Met to probe MI5 over torture claims

The Metropolitan Police are to investigate claims that British agents colluded in torture, Scotland Yard said today.

Officers are to investigate allegations by former Guantanamo Bay detainee Binyam Mohamed that MI5 officers were complicit in his torture.

The case was referred to police by the Attorney General, Baroness Scotland, earlier this year.

A Met spokesman said: "The Metropolitan Police Service (MPS) was invited by the Attorney General to investigate allegations surrounding the detention of Binyam Mohamed.

"The papers were reviewed by the MPS and the investigation accepted. A team of detectives, working to Deputy Assistant Commissioner Sue Akers, has now been selected and vetted to appropriate levels.

"As a result a criminal investigation has now begun.

"The inquiry team is in close liaison with the Crown Prosecution Service and will regularly consult them as the investigation moves forward.

"Inquiries will be conducted as expeditiously but thoroughly as possible and will follow the evidence to identify whether any offences have occurred."

Mohamed, 30, a former UK resident, was arrested in Pakistan in 2002.

He alleges that, during three months of detention, he was tortured by Pakistani agents and interrogated by the FBI and MI5.

He says he was then taken to Morocco after being subject to "extraordinary rendition" by the CIA with the explicit knowledge of the Security Service.

During further torture in Morocco, he says he became aware that his torturers were being fed questions and material from British intelligence agents.

Ethiopian-born Mohamed, who lived in London before his arrest, was then taken to Guantanamo Bay, where he stayed for four years before returning to this country on February 23.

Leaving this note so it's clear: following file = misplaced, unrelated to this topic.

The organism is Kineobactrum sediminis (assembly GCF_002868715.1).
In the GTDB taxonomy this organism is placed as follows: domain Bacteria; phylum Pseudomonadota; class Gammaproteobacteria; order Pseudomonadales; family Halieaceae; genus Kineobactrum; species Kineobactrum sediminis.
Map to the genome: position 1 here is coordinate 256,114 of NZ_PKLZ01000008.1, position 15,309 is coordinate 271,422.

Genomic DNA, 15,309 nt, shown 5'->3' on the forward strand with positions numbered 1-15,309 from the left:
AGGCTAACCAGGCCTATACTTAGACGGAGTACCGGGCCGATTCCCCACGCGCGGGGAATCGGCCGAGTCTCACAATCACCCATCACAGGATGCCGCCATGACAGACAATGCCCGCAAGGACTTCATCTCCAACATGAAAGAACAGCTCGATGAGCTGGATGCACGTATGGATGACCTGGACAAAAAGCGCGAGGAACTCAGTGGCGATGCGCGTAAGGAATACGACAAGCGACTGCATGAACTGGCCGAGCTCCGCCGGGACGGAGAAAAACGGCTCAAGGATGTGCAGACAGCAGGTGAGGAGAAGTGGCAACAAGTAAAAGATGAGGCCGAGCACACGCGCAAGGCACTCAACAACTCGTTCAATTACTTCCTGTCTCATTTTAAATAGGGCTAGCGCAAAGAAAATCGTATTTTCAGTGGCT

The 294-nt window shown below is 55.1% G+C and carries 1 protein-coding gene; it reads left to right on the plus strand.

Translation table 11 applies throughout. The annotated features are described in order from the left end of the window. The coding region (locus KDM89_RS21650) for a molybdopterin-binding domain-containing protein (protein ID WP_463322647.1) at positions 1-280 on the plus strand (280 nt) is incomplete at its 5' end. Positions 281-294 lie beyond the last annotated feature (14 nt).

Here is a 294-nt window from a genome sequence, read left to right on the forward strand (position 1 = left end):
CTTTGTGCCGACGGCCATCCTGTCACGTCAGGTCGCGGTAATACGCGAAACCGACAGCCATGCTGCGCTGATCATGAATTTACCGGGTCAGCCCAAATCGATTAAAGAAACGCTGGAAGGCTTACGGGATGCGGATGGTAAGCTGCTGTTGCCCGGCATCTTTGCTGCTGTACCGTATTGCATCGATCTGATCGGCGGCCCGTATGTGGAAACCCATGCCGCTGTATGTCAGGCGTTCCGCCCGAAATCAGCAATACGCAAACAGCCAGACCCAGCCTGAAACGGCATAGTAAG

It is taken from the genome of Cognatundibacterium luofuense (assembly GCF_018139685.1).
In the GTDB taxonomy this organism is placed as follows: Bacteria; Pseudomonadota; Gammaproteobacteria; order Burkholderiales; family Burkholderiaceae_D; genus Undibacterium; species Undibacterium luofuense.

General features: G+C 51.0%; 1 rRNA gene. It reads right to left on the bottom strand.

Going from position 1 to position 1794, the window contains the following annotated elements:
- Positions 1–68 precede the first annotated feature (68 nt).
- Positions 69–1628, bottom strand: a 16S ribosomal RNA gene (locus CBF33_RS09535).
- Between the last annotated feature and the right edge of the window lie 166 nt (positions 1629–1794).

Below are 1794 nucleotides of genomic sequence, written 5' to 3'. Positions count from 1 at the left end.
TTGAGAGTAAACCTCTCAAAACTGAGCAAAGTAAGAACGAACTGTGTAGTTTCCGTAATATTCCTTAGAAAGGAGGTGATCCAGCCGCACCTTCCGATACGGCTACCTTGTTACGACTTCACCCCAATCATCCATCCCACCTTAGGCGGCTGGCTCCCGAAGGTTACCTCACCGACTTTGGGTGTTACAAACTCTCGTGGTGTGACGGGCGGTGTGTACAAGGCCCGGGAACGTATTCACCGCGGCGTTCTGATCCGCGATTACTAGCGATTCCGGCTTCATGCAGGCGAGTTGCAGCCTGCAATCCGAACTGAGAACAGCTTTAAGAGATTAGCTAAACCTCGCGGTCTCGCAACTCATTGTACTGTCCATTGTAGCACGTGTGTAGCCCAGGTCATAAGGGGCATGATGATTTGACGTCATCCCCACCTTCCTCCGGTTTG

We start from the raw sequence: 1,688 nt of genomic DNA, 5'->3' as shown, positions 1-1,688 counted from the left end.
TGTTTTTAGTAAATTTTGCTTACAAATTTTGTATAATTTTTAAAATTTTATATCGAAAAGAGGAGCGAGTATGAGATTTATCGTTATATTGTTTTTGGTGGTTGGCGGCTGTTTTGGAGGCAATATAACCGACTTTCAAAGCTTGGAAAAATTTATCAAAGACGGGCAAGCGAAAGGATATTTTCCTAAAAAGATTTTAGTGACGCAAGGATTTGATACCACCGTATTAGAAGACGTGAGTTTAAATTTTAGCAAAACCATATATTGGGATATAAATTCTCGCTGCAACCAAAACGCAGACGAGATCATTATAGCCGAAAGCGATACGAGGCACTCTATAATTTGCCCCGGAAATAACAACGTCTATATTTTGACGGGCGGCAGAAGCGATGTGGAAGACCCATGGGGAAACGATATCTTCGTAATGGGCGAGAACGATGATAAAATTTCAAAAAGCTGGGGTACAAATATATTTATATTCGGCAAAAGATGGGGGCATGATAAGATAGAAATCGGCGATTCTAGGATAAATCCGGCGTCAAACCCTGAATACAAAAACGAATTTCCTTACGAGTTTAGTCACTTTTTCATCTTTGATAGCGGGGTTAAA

Then-home secretary Jacqui Smith originally referred Mohamed's claims to Lady Scotland in October last year after they first surfaced in a High Court case brought by his lawyers.

In a statement made following his return to the UK, Mohamed said "the very worst moment came when I realised in Morocco that the people who were torturing me were receiving questions and materials from British intelligence".

Former shadow home secretary David Davis said: "Every step of this process has reinforced the fact that there is a serious case to answer on the torture of Binyam Mohamed and complicity in that of agents of the British Government.

"I hope that this investigation is carried out expeditiously so we can quickly draw to a conclusion the events of these last seven years.

"Nevertheless, this is not a substitute for a proper judicial inquiry into how our Government allowed itself to become complicit in torture, thereby undermining our moral standing in the struggle against terrorism and Islamic extremists."

Shami Chakrabarti, director of human rights group Liberty, said: "Having first made police complaints in 2005, we are hugely encouraged that a criminal inquiry into British complicity in torture has finally begun.

"We fear that the police will soon need to broaden their investigations into a number of other cases and that a broader judicial inquiry into the darkest aspects of the UK's war on terror is now unavoidable."